Besides, Reznor's already doing enough thinking for ten ponderous guests. Imagine how difficult it was for him, he continues, to inform the mighty Ezrin that he'd failed, that his track listing just didn't add up. Then the performer began to doubt himself. Had he completely lost a handle on his enormous dawn-'til-dusk labor produced merely a gelatinous mass of unmarketable mood music? Would the album – promised for so long it had almost become an industry in-joke – ever truly be completed? Ezrin took the criticism in stride, merely smiled and submerged into the studio depths again and got busy burning more CDs. "And it got to the very last day Rob was supposed to be here," Reznor sighs. "I came in that morning, and there were some new CDs sitting in front of me. I was kinda numb that day – I wasn't particularly in a bad mood, but I sure wasn't in a good mood. And I wasn't very optimistic about what I Was gonna hear.

"So I sat down right here and I put it on. I didn't have a list of the songs, so I didn't know what was coming. And halfway through the first CD was when it hit me, when I started crying. And I was thinking, 'If it ends now, it'd be perfect.' Then I immediately put the second CD on, thinking, 'Well, this can't be good because all my favorite songs are on the first CD. I, uhhhh, think... what else could be left?' But it finished and I was stunned – like, 'Fuckin-A! Alright!' I couldn't believe it! I had goosebumps!" Reznor looks down at his forearm, grins like a goofy kid. "Look! I've got goosebumps now, just thinking about it! I mean, that's pretty ridiculous, right?"

Poker-faced, Reznor called his Svengali into the office, had him sit down on its huge leather couch. "I looked at him and said, 'You did it.' And he looked back att me and said, 'I know.' I'll remember that moment always, just a classic little exchange – 'I know.' So I said, 'Well, why did you fucking wait 'til the last day then, smartass?' And we did a quick hug. It was... it was good."


You've got to hand it to Reznor. He starts with a quick sonic jab to the jaw, via the waddle-riffed buildup of "Somewhat Damaged" and its visceral wordplay: "Broken bruised forgotten sore... Poisoned too my rotten core/Too fucked up to care anymore." A 21-gun salute couldn't have announced his intentions any better. The tired segues into a dissonant/quiet alternator, "The Day The World Went Away," then tiptoes into the piano-based introspection of "The Frail" (the first of many instrumentals). An anvil chorus and haunted vocal shrieks soon shatter the mood ("The Wretched," with its memorable couplet, "Stuck in this hole with the shit and the piss/ And it's hard to believe it could come down to this"); it's proceeded by the scratchy, disembodied experiment of "We're In This Together" (in which Reznor cedes to a lover, "I've become impossible," then discovers that she might not be with him for the long haul) and the chain-clanker of a title track ("I won't let you fall apart," he howls throughout the chorus, sounding like far too little too late). Instrumental two, "Just Like You Imagined," feels like Dvorak on lithium – bridling with intensity, piano struggling against the mix – but pales beside the next numbers, the screaming cry for help "Even Deeper" and the downright scary processional "Pilgrimage." (Dead souls marching toward the river Styx? Could well be.) A typical NIN slugger, "No, You Don't," bleeds into the gorgeous, thoughtful "La Mer." The set closes with the soft atonal pluckings and still softer reflections of "The Great Below": "Ocean pulls me close/ And whispers in my ear/ The destiny I've chose/ All becoming clear." As clear as an unmuddy lake, to quote A Clockwork Orange.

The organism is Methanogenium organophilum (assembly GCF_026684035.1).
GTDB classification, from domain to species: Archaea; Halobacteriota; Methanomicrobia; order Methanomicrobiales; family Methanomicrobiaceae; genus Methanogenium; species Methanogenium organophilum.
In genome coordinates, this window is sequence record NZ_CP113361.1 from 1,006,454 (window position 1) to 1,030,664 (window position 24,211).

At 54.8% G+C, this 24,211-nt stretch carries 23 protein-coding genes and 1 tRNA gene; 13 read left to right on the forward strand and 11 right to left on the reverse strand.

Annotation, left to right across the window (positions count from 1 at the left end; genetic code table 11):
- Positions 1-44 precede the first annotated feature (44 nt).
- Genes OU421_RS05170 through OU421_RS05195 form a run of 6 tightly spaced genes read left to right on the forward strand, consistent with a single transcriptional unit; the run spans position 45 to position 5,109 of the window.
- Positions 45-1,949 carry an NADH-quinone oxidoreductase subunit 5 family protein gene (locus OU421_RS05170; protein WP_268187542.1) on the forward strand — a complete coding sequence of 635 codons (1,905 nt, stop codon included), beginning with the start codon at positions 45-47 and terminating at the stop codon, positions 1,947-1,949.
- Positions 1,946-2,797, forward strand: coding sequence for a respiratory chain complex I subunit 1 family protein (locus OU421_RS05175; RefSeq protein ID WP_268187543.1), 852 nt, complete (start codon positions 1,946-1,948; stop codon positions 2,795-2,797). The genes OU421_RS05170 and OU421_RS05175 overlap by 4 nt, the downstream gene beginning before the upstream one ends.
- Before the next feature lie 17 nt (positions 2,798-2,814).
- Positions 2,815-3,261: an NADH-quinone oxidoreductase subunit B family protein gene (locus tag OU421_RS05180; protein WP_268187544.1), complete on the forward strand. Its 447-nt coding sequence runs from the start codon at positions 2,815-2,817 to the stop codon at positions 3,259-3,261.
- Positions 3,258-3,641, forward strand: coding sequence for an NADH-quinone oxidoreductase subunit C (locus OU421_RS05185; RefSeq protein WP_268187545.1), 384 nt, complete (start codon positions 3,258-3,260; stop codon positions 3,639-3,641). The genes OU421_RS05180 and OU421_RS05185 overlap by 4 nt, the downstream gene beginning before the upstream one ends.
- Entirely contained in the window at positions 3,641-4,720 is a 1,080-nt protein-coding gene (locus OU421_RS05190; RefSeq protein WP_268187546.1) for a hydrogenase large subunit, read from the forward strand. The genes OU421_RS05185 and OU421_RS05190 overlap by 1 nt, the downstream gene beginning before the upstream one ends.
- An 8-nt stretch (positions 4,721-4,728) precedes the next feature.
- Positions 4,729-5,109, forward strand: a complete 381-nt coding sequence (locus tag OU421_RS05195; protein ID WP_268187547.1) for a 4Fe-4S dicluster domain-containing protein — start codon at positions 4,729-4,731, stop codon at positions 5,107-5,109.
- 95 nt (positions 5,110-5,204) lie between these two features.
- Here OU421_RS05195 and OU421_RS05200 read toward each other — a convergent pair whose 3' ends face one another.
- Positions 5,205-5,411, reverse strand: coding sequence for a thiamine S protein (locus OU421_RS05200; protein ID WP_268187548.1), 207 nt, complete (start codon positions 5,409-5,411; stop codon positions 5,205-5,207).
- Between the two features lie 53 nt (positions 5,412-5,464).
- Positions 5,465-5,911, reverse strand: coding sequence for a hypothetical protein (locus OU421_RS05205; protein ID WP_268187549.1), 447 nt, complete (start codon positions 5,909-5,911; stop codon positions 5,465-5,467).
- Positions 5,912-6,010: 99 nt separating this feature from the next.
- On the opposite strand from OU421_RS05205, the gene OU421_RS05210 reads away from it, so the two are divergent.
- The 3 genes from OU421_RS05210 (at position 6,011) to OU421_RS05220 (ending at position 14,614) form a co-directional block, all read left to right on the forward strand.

There was a time, not so long ago, when a hug from Trent Reznor had become the metaphorical equivalent of a rub-crushing python squeeze. The man, like many a rock cipher before him, trusted no one outside of a small circle of friends and bandmembers, the belief apparently being that – if you dared to embrace him – you most likely had a dagger concealed somewhere up your sleeve. The scary part? A good deal of the time, given the fickle nature of show business, his suspicions were probably correct. Richard Patrick – the guitarist who left NIN in 1994 to form his own platinum Filter outfit – remembers seeing Reznor morph from within as the nascent band rode the first Lollapalooza festival to fame via its Pretty Hate Machine debut on TVT. "I loved Trent, but Trent didn't love himself – he was just mean." Initially, when they met in Ohio, Patrick adds, "Me and Trent were punk rock before punk hit Cleveland. We used to just show up at bars and throw shit all over the place, throw beer bottles because we didn't care. There was no method to our insanity – it was like, 'How crazy could you be?' And you've gotta understand, musically we were trying to do things that were different, but we were smart people, and we built up this animosity toward anyone who wasn't with us."

Pretty Hate Machine -- released in '89 and now triple-platinum – wasn't necessarily a big icewater shock to the rock system. Ministry, Skinny Puppy and countless others had not only coined the industrial term/technique, but had been aggressively assaulting audiences with it for several years. But the Pennsylvania-bred Reznor wasn't just some lucky stiff who happened down the pike at exactly the right moment. In early Hate singles "Head Like A Hole" and "Down In It," he brought a certain commercial savvy to the formerly elitist music, an instinct that practically spelled stardom. Where Skinny Puppy's "Dig It" staunchly retained its dirge-like quality, and Ministry's "Jesus Built My Hot Rod" boldly went one manic riff over the line, the young NIN evinced a way with a powerchord-inspired, synth-meets-metal-scraping-guitar hook. Confucius would've been proud. Reznor had learned well – and quickly -- from his not-so-long-in-the-tooth predecessors.